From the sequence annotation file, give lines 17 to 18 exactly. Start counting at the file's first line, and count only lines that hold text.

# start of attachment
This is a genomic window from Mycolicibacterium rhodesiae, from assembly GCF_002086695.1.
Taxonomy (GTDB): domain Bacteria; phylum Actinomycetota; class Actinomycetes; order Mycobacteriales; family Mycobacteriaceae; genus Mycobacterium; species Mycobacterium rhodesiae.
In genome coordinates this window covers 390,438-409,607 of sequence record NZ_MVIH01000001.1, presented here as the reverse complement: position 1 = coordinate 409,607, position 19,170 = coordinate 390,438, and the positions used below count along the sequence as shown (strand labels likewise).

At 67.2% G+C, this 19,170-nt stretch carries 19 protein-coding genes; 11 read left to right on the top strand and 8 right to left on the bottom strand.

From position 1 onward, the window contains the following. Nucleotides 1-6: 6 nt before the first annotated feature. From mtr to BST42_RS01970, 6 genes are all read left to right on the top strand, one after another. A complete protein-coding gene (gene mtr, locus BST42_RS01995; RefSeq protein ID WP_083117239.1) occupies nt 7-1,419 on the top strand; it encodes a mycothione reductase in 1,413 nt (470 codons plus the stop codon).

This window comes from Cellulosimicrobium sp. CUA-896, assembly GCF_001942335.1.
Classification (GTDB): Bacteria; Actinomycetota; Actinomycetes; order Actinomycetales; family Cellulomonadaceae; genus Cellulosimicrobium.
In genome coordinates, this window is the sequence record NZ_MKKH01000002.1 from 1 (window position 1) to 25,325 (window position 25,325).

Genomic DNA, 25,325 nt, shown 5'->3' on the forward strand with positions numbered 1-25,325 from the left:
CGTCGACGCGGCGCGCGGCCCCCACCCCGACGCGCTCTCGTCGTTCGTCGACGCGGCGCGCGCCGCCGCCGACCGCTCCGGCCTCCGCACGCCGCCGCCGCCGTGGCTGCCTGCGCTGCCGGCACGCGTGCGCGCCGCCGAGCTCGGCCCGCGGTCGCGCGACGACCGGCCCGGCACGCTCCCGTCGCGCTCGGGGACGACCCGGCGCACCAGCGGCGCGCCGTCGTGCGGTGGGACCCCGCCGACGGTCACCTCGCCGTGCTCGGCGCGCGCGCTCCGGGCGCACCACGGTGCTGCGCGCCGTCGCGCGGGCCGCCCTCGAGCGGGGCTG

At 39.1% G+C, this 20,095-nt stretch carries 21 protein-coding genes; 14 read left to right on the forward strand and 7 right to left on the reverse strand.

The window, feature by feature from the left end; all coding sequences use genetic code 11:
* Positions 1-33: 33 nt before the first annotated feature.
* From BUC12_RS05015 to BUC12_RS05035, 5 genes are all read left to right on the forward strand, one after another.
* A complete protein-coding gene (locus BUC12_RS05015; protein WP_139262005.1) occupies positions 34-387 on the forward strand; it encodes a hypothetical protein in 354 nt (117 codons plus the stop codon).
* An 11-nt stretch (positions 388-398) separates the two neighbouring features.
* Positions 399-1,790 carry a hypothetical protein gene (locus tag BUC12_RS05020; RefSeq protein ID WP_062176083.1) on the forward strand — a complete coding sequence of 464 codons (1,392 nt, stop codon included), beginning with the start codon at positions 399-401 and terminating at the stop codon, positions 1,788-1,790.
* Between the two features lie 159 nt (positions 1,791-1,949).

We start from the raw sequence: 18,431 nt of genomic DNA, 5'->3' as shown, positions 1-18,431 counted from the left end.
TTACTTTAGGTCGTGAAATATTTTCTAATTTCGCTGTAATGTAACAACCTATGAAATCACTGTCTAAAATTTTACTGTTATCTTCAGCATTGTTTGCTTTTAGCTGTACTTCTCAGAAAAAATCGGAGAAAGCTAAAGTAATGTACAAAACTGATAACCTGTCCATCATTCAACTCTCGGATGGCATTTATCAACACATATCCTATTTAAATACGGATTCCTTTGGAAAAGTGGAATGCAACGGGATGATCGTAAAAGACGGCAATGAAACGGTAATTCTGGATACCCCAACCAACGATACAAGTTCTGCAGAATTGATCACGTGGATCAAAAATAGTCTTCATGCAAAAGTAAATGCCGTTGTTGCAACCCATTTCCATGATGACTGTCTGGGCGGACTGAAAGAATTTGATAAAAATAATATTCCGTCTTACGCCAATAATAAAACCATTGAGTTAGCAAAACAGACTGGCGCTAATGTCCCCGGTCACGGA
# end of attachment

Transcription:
* Positions 399-1,790 carry a hypothetical protein gene (locus tag BUC12_RS05020; RefSeq protein ID WP_062176083.1) on the forward strand — a complete coding sequence of 464 codons (1,392 nt, stop codon included), beginning with the start codon at positions 399-401 and terminating at the stop codon, positions 1,788-1,790.
* Between the two features lie 159 nt (positions 1,791-1,949).